Our daily round-up of news from the art world
Rembrandt’s Catrina Hooghsaet Portrait ‘At Risk of Leaving UK’ | Once again, British cultural institutions are racing against time to save a work of art for the nation. Culture Minister Ed Vaizey has placed a temporary export bar on Rembrandt’s portrait of Catrina Hooghsaet, a work valued at £35 million. If the requisite funds cannot be found in the next few months, the painting, which is one of the best known Rembrandt works in the UK, will almost certainly leave British soil after 250 years in the country.
Renovated Musée de l’Homme to Open Tomorrow | After a six and a half year refurbishment, the Musée de l’Homme in Paris is finally set to reopen its doors to the public tomorrow. The anthropological museum in the Palais de Chaillot, houses a collection that provided invaluable inspiration to artists including Picasso (who visited it at its former home in the Trocadéro).
Heidelberg Museum to Return Artefacts to Greece | Heidelberg’s Museum of Ancient History is set to return fragments from the temple of Erechtheion to Greece, reports Le Journal des Arts. While the gesture may help to calm tensions between Greece and Germany, it might further complicate the debate over the British Museum’s ‘Elgin Marbles’.
Stirling Prize Goes to Burntwood School | This year’s Riba Stirling Prize for the UK’s best building has been awarded to Allford Hall Monaghan Morris architects for a school campus they designed in Burntwood, south London. The Guardian has described the project as ‘a testament to the power of thoughtful design’.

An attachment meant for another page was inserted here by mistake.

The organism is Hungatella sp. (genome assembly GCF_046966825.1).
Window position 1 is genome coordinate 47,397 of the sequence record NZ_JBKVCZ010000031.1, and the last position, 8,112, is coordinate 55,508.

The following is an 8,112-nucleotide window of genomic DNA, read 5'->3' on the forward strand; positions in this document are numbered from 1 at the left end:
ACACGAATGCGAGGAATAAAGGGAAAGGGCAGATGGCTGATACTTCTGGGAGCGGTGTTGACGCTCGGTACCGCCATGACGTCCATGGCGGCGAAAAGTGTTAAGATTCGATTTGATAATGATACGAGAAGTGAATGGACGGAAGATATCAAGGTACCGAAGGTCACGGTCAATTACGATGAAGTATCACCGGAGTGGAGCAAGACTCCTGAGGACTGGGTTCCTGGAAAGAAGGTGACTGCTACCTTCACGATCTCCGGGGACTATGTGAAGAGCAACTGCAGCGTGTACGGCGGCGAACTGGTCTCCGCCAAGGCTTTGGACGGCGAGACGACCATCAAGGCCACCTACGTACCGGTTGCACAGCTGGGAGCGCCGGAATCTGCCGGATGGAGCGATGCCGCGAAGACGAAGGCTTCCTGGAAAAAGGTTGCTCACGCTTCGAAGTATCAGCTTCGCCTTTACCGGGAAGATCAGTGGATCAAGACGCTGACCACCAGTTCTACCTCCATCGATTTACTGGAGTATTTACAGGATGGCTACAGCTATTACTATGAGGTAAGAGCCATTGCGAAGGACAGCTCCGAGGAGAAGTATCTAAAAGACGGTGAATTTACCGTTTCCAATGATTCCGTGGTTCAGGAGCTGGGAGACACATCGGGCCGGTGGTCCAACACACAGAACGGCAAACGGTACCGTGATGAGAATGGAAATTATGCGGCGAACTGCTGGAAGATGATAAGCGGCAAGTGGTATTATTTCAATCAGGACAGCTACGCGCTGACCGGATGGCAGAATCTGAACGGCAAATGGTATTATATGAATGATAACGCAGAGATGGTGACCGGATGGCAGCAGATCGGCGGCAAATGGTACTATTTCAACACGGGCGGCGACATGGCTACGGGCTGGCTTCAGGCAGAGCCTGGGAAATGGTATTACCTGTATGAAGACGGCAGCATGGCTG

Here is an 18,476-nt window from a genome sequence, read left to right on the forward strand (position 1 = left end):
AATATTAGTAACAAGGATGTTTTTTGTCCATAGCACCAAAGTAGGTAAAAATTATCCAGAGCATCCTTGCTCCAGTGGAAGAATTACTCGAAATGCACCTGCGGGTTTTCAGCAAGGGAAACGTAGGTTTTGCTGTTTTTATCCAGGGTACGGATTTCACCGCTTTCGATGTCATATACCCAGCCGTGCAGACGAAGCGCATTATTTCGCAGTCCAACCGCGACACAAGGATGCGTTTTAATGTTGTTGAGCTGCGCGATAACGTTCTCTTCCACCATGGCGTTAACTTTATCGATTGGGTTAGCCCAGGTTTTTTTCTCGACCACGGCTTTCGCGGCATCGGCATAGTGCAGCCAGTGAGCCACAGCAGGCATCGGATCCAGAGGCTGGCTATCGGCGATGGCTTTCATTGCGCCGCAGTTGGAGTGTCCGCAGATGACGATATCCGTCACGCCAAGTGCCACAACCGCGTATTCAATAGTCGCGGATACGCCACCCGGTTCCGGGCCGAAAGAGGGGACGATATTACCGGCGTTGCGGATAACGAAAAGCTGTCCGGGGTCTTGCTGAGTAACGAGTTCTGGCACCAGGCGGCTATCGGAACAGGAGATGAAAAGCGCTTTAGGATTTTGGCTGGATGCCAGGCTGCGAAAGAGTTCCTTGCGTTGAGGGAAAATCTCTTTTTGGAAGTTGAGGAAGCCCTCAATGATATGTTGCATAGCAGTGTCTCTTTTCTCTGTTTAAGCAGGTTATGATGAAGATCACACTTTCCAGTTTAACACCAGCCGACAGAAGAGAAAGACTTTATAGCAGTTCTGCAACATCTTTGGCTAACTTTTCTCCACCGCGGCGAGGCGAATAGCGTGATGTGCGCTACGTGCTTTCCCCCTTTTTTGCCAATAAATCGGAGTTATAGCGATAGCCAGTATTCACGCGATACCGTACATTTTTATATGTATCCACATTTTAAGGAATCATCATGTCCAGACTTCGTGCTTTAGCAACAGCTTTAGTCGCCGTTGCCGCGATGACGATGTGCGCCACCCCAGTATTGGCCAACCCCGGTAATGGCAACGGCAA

Village Voice Sold to Media Billionaire | The hallowed New York publication The Village Voice has been sold to media tycoon Peter D. Barbey, reports the New York Times. The Voice, a title particularly fêted for its arts coverage, has faced difficulties in the recent past, owing to falling print circulation and advertising revenues. Lovers of quality criticism will be hoping that Mr Barbey’s takeover will not usher in a drop in quality.
London Middle Eastern Art Centre Forced to Relocate | In south London, there’s bad news for local admirers of Middle Eastern art. The Edge of Arabia, a not-for-profit arts centre in Battersea, has been forced out of its current premises due to rising rents and luxury developments, reports The Art Newspaper. The arts centre, which was founded in 2003, will move to cheaper premises in the south-east of the city.
‘Historic Competitors’ Gagosian and Deitch to Collaborate | Finally, a little love. Dealers Larry Gagosian and Jeffrey Deitch have surprised many art world watchers by announcing a collaborative painting and drawing show in Miami in December. The two art dealers are longstanding competitors, but for now, it’s sweetness and light between them. How touching.